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STEM-powered superheroes land on PBS

Ahead of its summer 2020 launch, the pubcaster's Linda Simensky breaks down why Hero Elementary is a good fit.
October 2, 2019

PBS KIDS is launching the new animated series Hero Elementary in the summer of 2020. Co-produced by Twin Cities PBS and Toronto’s Portfolio Entertainment, the new 40 x half-hour episodes will bow in the US on PBS stations, PBS KIDS and PBS KIDS’ digital platforms.

Aimed at kids four to seven, the show follows a group of super-powered students who use science and their powers to solve problems, help others and make the world a better place. It was the combination of science, characters that give kids a model for being curious and who use their powers to help others—which builds empathy in viewers—that makes the series an appropriate fit for the PBS Kids catalogue, while also helping it stand out in the market, says head of PBS KIDS content Linda Simensky.

“We have a lot of different science shows for different ages,” says Simensky. “We’re working on a preschool series about life science right now, for instance, but [Hero Elementary] aims to give kids the tools to solve problems by showing them how to think and act like scientists. At the same time the series will ignite their natural curiosity and empathy and we felt that was just different from everything else.”

The superhero aspect of the new show also isn’t unique to the kidsnet’s portfolio as it joins other series including literacy-focused four-to-nine fare Word Girl and preschool series Super Why! However Hero Elementary is more focused on science and math education than the other animated series in the kidnset’s portfolio, which also helps it skew slightly younger, differentiating it from PBS’ other STEM-heavy, problem-solving-focused, live-action hit Odd Squad.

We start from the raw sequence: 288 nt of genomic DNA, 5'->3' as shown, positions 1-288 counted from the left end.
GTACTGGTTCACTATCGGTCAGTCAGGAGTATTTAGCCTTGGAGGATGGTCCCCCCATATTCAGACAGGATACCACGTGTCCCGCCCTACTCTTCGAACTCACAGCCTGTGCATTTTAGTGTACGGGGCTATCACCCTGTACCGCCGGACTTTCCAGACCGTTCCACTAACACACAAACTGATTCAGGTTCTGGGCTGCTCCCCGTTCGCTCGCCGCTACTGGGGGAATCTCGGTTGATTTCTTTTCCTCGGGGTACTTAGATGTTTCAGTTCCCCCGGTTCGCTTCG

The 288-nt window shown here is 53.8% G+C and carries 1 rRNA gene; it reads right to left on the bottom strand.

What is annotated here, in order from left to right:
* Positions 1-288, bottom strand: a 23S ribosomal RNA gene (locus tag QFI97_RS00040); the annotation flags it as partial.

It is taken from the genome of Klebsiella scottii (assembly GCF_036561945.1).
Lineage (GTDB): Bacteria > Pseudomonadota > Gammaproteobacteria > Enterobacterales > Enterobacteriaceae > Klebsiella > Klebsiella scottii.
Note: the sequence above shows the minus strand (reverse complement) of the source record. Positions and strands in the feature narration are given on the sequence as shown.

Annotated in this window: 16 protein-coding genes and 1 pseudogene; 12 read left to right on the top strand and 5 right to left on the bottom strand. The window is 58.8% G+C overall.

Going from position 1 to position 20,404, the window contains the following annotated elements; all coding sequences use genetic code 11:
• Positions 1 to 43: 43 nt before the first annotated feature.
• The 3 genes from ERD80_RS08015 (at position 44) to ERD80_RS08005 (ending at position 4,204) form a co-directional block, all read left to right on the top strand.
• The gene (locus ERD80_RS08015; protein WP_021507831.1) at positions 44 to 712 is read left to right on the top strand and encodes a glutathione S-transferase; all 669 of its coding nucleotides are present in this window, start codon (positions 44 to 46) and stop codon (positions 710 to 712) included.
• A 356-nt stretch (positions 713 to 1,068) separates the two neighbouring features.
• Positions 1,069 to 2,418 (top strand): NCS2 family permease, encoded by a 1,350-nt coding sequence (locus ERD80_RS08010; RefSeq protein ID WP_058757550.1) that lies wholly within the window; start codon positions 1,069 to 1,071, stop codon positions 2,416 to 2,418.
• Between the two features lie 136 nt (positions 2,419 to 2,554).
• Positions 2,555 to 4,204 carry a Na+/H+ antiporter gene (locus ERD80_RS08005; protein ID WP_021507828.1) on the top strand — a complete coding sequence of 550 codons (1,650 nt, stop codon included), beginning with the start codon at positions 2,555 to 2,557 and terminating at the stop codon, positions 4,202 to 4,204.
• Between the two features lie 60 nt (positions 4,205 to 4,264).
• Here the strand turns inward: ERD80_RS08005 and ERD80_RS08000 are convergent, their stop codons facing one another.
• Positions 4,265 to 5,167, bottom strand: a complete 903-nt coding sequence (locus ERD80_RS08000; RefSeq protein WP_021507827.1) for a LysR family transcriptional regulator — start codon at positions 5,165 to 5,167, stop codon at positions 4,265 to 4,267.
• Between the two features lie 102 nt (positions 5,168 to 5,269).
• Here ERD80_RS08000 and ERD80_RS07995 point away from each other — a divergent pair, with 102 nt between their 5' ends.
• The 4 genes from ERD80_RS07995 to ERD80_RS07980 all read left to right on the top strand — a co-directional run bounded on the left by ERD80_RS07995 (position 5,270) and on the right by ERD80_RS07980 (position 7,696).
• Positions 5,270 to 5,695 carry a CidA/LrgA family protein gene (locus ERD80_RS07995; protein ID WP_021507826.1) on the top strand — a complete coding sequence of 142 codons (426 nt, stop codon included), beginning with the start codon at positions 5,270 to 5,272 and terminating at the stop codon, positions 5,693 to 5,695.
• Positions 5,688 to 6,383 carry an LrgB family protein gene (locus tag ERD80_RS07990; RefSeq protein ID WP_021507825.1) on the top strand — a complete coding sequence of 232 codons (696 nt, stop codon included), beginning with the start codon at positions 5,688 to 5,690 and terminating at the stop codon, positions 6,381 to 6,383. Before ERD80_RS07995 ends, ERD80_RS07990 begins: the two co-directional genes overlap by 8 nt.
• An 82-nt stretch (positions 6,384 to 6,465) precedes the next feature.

“The school setting was intriguing but what really got us interested in this show was the idea that doing math or doing science was a superpower,” says Simensky. “We thought this was a cute and funny twist on math and science—the idea that it’s a superpower that every kid has—and we thought that that would make a great show different from everything else we have.”

Sparking kids’ curiosity and giving them content that can help foster a passion in science and math is a top priority for PBS KIDS, Simensky says. And the series’ clear curriculum⁠—with a focus on critical thinking and the scientific process of developing and testing ideas⁠—fits the kidsnet’s mandate for the type of shows it thinks will resonate with kids, she adds.

The new series is also going to rollout with a collection of interactive digital components, including games that will launch on the PBS KIDS Games App and the kidsnet’s website. Clips and full episodes will also be available for streaming across PBS KIDS’ Video App, and resources for educators are going to launch on the PBSLearningMedia platform.

Hero Elementary joins a growing collection of animated superhero kids shows that have been announced this year, including Genius Brand’s Stan Lee’s Superhero Kindergarten and Kickstart Entertainment’s preschool series StarBeam

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Online writer for Kidscreen. Have a story that's of interest to Kidscreen readers? Contact Ryan at rtuchow@brunico.com

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